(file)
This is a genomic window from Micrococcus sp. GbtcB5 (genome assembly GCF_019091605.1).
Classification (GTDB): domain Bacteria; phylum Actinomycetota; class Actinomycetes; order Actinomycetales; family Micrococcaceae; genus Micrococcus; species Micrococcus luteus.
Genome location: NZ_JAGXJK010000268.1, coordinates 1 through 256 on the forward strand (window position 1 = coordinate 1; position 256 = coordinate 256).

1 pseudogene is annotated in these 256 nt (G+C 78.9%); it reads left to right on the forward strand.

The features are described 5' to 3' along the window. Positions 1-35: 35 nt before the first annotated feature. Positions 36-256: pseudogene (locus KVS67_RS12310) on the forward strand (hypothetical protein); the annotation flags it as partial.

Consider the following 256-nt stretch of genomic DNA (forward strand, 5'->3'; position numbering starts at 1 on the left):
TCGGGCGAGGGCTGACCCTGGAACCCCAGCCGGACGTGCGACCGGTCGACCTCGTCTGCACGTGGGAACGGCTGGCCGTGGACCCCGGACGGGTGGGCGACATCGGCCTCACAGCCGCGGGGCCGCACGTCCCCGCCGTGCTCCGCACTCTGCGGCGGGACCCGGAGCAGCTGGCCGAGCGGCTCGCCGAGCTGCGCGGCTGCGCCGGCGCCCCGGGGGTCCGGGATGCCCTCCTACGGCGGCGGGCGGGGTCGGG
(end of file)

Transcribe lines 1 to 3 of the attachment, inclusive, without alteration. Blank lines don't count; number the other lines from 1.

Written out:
This is a genomic window from Micrococcus sp. GbtcB5 (genome assembly GCF_019091605.1).
Classification (GTDB): domain Bacteria; phylum Actinomycetota; class Actinomycetes; order Actinomycetales; family Micrococcaceae; genus Micrococcus; species Micrococcus luteus.
Genome location: NZ_JAGXJK010000268.1, coordinates 1 through 256 on the forward strand (window position 1 = coordinate 1; position 256 = coordinate 256).